Ruminations and recipes from a small kitchen in a big city.


The café in history, part one.

Is there a Melbourne milk bar, greengrocer, post office, bootmaker’s shop or haberdashery (is the word even used any more?) that hasn’t been turned into a café?

They spring up like mushrooms after a week of rain. Every time a café opens, local property-for-sale boards exhort buyers to 'live the latte lifestyle' and house prices leap 50% overnight. Suburbs like Seddon and Yarraville surely now have more places to eat out than houses.

What did people do before there were cafés? The short answer is that they went to other, earlier cafés, just not as often. And they weren’t called cafés. Eons ago, I’m not sure when, probably in the Middle Ages or the Dark Ages or even as long ago as the 1970s, cafés went under another name. They were called coffee lounges.

Like the dinosaur, most coffee lounges died out due to major genetic faults that included lace in the windows, embossed plastic tablecloths, toasted sandwiches sitting upright like the Pyramids in wicker baskets and appalling coffee. Some survived against the odds and live on to this day, serving grey insipid cappuccino at scalding temperatures in bad cups at outer suburban shopping malls like Mountain Gate or Fountain Gate or whatever the hell it's called.

However, one particular 1960s artefact of early Melbourne coffee culture - one of the better ones - remains unchanged to this day. While it wasn't until the mid-eighties that cutting-edge places such as Baker's and Mario's served coffee in glasses, Moonee Ponds cafe Bruno's (above) had been setting the Vetravirs and Duralexes up on the bar in front of the espresso machine since 1961.

It hasn't changed. Bruno's menu is vintage '60s. The open grilled chicken, avocado and cheese with coleslaw and potato salad on the side is the thing to go for. Or try the ravioli bolognese or the grilled whiting or the lasagne, all under ten dollars. The sandwiches are classic toasted with not a ciabatta or foccaccia in sight. Not that there's anything wrong with ciabatta or foccaccia but on a bleary Saturday morning there's also nothing wrong with a classic steaming toasted ham, cheese and tomato or crisped bacon and egg sandwich in white bread with butter on top.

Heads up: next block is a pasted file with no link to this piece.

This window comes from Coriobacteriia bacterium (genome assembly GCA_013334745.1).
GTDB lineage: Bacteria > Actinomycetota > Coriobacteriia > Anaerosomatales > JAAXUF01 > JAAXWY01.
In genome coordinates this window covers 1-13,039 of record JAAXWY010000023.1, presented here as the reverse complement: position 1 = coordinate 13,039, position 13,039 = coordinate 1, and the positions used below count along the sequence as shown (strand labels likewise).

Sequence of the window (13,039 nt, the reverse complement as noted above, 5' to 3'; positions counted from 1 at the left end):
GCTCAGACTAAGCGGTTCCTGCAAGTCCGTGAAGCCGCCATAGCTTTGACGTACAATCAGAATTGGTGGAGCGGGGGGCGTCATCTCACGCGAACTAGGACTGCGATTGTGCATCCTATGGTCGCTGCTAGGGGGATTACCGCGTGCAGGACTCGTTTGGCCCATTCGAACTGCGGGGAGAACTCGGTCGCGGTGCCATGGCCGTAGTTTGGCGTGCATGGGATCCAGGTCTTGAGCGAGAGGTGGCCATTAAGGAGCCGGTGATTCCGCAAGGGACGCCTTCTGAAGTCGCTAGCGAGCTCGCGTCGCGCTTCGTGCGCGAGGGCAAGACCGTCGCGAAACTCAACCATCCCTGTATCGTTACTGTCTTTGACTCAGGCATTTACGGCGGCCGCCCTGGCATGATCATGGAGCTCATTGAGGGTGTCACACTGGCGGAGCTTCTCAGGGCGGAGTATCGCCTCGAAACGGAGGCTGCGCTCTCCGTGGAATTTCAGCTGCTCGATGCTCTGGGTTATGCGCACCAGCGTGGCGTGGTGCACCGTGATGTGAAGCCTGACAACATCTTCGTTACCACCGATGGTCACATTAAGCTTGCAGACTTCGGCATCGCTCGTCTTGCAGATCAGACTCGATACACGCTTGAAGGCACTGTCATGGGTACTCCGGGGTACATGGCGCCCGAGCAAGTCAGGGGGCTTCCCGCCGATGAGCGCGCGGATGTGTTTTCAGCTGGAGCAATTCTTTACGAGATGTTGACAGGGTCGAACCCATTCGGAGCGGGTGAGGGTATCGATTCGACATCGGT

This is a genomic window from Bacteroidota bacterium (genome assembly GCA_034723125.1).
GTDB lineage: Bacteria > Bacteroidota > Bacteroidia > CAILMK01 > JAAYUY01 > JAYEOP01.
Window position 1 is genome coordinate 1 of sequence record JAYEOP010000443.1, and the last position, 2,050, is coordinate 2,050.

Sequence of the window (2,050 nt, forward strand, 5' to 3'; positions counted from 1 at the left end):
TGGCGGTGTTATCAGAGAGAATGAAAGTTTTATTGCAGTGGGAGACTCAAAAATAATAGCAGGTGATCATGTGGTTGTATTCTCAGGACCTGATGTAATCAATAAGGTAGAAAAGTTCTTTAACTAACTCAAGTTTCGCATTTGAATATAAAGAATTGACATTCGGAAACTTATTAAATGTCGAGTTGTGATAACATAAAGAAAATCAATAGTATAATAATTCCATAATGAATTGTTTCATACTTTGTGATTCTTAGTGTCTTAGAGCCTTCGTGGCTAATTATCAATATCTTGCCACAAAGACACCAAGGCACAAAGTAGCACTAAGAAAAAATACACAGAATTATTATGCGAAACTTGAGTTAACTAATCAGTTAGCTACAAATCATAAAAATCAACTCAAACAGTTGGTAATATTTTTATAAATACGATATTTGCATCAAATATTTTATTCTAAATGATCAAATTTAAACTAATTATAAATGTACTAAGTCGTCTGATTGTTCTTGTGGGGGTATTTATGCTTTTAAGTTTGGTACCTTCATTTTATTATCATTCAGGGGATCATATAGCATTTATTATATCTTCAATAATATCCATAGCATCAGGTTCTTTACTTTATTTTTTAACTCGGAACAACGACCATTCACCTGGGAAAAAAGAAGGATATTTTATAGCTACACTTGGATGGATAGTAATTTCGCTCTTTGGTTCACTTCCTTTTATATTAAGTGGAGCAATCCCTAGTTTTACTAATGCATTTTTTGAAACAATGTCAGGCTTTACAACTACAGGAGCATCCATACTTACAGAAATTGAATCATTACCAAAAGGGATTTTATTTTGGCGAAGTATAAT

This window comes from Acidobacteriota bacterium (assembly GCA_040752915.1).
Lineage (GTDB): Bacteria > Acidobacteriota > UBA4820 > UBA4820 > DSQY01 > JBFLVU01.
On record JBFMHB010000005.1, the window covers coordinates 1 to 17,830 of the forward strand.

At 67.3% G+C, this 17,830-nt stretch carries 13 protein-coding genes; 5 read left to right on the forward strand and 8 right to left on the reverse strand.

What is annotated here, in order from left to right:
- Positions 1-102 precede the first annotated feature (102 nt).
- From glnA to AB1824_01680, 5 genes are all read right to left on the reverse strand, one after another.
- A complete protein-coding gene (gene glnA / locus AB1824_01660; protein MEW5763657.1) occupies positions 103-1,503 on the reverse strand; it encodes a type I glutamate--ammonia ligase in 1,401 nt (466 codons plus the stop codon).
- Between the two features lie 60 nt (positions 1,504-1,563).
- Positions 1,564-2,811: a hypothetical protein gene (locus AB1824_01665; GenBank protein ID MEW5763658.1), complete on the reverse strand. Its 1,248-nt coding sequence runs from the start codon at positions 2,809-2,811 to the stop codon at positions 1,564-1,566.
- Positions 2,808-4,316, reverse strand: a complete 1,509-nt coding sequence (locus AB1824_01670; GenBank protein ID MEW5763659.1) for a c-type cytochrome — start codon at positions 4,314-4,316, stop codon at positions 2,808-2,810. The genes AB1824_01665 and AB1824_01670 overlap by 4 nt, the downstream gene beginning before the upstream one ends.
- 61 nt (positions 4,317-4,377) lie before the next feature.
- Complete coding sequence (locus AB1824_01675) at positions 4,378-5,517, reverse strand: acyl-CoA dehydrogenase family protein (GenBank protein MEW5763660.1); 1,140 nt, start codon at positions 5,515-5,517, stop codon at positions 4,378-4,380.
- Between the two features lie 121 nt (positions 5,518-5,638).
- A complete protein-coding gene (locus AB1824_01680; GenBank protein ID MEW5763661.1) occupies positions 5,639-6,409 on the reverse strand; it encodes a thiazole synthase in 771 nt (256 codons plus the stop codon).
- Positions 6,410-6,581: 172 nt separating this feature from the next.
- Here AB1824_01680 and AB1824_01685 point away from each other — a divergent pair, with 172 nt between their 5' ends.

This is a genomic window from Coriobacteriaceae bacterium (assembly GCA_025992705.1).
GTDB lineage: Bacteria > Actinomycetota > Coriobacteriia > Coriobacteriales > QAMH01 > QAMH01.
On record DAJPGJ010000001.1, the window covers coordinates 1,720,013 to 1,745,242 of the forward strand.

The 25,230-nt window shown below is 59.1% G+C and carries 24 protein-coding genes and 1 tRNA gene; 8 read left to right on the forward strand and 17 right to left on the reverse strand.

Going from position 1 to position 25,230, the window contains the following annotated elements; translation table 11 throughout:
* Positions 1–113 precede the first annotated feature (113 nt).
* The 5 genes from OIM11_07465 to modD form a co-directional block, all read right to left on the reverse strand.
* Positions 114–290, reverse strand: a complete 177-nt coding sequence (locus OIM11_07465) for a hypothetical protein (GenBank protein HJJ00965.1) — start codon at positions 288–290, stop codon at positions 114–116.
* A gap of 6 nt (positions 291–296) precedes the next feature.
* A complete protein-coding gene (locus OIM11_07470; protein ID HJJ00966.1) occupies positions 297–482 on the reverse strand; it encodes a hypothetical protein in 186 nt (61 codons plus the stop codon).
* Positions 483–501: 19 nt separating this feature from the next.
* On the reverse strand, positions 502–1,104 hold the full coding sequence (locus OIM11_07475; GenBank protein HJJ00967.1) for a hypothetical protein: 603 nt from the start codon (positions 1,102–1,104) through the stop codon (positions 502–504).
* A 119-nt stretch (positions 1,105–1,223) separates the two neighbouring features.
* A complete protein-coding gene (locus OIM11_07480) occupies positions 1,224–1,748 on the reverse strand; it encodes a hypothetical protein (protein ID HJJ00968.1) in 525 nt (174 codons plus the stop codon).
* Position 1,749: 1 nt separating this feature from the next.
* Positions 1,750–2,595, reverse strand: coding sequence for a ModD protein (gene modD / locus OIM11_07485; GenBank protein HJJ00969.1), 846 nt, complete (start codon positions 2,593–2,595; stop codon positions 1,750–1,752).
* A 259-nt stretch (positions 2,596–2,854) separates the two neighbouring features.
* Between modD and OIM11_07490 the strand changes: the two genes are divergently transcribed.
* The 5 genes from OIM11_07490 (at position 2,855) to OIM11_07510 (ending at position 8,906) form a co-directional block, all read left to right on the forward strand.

The coffee glasses sit in vintage tooled leather holders. The only part of the 1960s missing from the picture above would be the ashtray overflowing with Viscount and Turf cigarette butts. The TAB was once next door in the arcade in Puckle Street and on Saturday mornings Bruno's was packed to the rafters with chain-smoking punters clutching pink form guides from the Sporting Globe. The TAB, the cigarettes and the Sporting Globe are long gone but everything else about Bruno's is the same. I took the photo on Friday. Then I had a toasted egg, cheese and tomato sandwich.

And the coffee is still good. You can tell by the colour.


Anne said...

Is a haberdashery hats or more generally clothes? My Nana occasionally referred to clothing boutiques as haberdasheries but I never knew whether that was her own definition or approved usage.

My students are shocked that there used to be a "butt room" on campus where students could go to smoke.

I think I will put Bruno's on my "must visit before I die" list.

kitchen hand said...

Anne, a haberdasher's stock appears to vary by continent but the haberdashery of my childhood sold knitting wool, needles, buttons and tape and was a Commonwealth Bank sub-branch. I used to deposit a shilling a week at the end counter and watch mountains of wool being sold at the main one.

Anne said...

I love the idea of mountains of wool co-existing with a bank, and I am sure all my knitterly pals would, too. After all, we behave as though our yarn stashes are worth their weight in gold.